To us one of the most interesting things in boxing is watching a prospect develop, mature and, eventually, win world titles. Their story, from novice professional to top of the mountain, is one of the best and is something we truly love. With that in mind the early tests for a fighter are really important to us. For today's Treasure Trove we're going to look at one such bout for a Thai prospect, as he went in with a former world champion. The bout provided not just a real test for a great prospect, but also had some great action, and was certainly not and easy win for a touted youngster.
This Treasure Trove wasn't so much a thrilling fight, though it's certainly not a bad one, but is instead a brilliant performance by a man who came of age in a major step up.
Thananchai Charunphak (7-1, 5) vs Kompayak Porpramook (60-8, 41)
Of the two fighters it's probably fair to say that 19 year old Thananchai Charunphak is the less well known. He was a former Thai youth amateur who turned professional in 2017. Although he won his debut he did suffer an early career set back, to fellow talented youngster Phongsaphon Panyakum. Less than a month after his loss Thananchai was back in the ring, picking up his second win, and by the end of 2018 he was 6-1, with a very notable win over Samartlek Kokietgym. He was beginning to look like one of the hottest prospects in Thailand, and on to watch. He was only a teenager, but a damn good one.
Kompayak Porpramook on the other hand was a true veteran. The 37 year old was a former WBC Light Flyweight champion who had had 68 professional bouts. Win or lose few had an easy time with Porpramook who was a physically scary fighter, always pressing forward and always able to take a lot of punishment without backing down from a fighter. Sadly for Kompayak his hard career had began catching up with him in recent years, and he had lost 3 of his previous 4. Despite those loss he was regarded not as a journeyman but as a gatekeeper, and few were able to stop him. In fact his last stoppage loss had come all the way back in 2012, when he was stopped in 6 rounds by Adrian Hernandez.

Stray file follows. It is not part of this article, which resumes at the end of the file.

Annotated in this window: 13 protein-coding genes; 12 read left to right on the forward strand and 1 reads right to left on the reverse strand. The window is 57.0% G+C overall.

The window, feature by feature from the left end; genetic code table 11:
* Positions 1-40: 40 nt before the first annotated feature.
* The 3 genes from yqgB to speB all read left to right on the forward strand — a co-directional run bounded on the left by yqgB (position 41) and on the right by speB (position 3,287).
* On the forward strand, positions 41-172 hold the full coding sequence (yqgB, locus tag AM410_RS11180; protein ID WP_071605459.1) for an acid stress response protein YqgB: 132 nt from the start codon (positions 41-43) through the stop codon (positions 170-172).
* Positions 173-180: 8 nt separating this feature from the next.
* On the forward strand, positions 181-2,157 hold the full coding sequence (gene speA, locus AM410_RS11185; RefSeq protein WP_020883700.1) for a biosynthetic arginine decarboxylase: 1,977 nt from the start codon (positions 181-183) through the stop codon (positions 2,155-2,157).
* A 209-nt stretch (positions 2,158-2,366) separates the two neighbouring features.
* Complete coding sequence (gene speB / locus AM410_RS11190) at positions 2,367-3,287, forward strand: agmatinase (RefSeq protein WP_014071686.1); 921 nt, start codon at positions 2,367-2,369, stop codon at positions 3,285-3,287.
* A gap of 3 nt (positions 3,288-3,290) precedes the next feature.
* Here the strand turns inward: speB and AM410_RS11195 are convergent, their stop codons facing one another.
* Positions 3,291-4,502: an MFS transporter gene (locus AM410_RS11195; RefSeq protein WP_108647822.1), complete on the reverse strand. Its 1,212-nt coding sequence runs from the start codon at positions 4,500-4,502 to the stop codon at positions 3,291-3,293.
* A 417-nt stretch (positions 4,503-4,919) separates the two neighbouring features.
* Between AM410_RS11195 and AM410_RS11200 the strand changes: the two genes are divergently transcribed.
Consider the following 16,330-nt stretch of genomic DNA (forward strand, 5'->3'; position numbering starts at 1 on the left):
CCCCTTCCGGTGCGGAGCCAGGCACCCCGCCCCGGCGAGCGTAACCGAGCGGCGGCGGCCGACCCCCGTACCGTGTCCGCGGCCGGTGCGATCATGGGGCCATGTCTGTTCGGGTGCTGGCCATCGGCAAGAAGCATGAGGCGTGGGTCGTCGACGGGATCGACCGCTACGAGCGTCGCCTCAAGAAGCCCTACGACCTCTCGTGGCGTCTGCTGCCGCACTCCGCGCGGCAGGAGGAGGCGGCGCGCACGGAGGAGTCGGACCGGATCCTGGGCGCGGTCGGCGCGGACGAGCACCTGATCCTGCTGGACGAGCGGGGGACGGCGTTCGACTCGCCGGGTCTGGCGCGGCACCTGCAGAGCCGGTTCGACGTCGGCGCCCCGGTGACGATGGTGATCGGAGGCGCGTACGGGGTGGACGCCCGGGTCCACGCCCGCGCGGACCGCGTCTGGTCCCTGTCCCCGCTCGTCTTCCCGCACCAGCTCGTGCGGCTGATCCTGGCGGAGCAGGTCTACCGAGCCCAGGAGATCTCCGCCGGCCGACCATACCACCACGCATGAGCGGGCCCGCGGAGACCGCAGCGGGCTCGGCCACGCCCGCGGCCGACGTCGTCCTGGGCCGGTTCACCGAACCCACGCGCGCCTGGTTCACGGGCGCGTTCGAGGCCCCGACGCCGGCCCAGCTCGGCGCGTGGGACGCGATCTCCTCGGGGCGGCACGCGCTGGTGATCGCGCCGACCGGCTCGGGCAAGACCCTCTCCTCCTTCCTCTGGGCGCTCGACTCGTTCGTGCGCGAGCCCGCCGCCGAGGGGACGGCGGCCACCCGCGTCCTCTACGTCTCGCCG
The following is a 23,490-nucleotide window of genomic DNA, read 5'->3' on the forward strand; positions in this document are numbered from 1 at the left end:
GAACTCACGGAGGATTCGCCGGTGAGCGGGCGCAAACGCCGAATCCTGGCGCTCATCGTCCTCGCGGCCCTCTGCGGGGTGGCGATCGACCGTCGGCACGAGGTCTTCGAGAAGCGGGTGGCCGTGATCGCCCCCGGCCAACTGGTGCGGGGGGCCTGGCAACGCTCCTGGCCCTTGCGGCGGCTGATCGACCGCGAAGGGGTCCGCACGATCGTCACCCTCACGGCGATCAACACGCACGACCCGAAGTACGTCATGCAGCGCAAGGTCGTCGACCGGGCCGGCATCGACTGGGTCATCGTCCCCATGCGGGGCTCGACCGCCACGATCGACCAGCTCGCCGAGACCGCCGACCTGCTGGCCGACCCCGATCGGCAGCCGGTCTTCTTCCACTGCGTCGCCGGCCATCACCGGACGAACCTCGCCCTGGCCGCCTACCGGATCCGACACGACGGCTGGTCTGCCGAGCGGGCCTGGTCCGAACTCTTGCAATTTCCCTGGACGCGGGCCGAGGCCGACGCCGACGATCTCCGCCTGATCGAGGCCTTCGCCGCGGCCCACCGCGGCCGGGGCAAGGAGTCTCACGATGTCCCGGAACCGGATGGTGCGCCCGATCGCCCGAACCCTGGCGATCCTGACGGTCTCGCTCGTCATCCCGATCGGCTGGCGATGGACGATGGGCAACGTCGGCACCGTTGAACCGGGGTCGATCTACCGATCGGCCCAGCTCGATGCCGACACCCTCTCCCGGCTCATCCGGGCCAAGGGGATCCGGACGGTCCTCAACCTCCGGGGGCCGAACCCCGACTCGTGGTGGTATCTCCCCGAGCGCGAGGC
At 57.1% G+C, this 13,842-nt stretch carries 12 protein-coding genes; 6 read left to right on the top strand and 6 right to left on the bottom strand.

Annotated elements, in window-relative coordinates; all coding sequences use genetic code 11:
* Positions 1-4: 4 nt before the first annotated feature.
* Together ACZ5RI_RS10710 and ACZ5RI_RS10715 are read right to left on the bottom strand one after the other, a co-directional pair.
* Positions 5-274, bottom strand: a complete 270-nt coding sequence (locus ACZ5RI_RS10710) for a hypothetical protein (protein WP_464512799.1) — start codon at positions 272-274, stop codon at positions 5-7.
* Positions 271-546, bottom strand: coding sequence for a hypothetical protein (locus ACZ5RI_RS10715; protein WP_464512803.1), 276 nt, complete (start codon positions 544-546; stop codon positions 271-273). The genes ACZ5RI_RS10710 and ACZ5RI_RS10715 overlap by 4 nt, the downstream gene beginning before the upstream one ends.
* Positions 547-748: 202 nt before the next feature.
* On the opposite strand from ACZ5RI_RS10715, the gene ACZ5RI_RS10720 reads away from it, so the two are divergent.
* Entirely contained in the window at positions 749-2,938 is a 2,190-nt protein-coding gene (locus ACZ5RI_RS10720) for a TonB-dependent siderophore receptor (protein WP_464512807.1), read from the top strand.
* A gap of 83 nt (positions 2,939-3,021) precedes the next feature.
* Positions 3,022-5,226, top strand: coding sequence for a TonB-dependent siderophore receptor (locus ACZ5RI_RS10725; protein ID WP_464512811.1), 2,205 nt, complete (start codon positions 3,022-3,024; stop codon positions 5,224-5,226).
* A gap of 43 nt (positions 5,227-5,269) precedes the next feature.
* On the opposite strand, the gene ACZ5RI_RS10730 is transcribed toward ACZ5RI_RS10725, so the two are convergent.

Coming in we had talented, but some what untested, youngster against dogged veteran, who was looking to prove he was more than just a stepping stone.
From the opening moments Kompayak was pressing forward, cautious pressuring behind his guard. Thananchai, to his credit, looked to keep things long and at range, using his speed and movement to try and neutralise the pressure of the veteran. Kompayak however was never a fighter who was easily dissuaded from coming forward and by the end of the opening round he was forcing Thananchai to work hard to stay off the ropes. Kompayak wasn't having massive amounts of success with his own output but was starting press more and more intently as the round came to an end.
In round 2 we began to see Kompayak letting his hands go, following his pressure with work rate as he slowly looked to turn the fight into his type of fight. Sadly for Kompayak this began to force Thananchai to move up a gear, and he began to let combinations go, and show a more spiteful side as he hammered Kompayak with some heavy blows. The plan from Kompayak likely expected this though, and he managed get through with a few of his own solid shots whilst putting the teenager under intense pressure.
Part way through round 3 the heavy, clean, hurtful shots of Thananchai had left Kompayak with nasty swelling around his left eye. It was clear the shots that Thananchai was landing were taking a toll, but they weren't dissuading Kompayak, who continued marching forward in round 4, desperate to drag Thananchai into his fight, and make it a high intensity war on the inside. In round 4 we finally saw glimpses of a war forming, as Thananchai was occasionally caught and was forced to respond, but they were only glimpses as the youngster continued to shine, showing off his movement and ring craft.
As the rounds went on Kompayak continued to march forward, round after round the veteran came forward, his right eye swelling in round as Thananchai used his face for target practice. It was clear that Kompayak was being beaten up, but Thananchai remained composed, stuck to his gameplan and picked his moments, looking less like a teenage prospect and more like an experienced professional picking away at a hungry and determined foe.
Sadly for Kompayak the consistent, heavy shots he was taking continued to take a toll on his face, which had become more and more of a mess. In round 9 it simply became too much, forcing the doctor to wave off the bout.
Whilst this was certainly not an exciting or action packed back and forth, it's rare that we see a teenager completely undress a former world champion like Thananchai did here. It was among the very best performances from a teenager in 2020. It was the sort of break out performance that helps a prospect gets noticed, and was one of the best performance by any Thai in the first half of the year. A really brilliant performance.
Takahiro Onaga is a regular contributor to Asian Boxing and will now be a featured writer in his own column where his takes his shot at various things in the boxing world.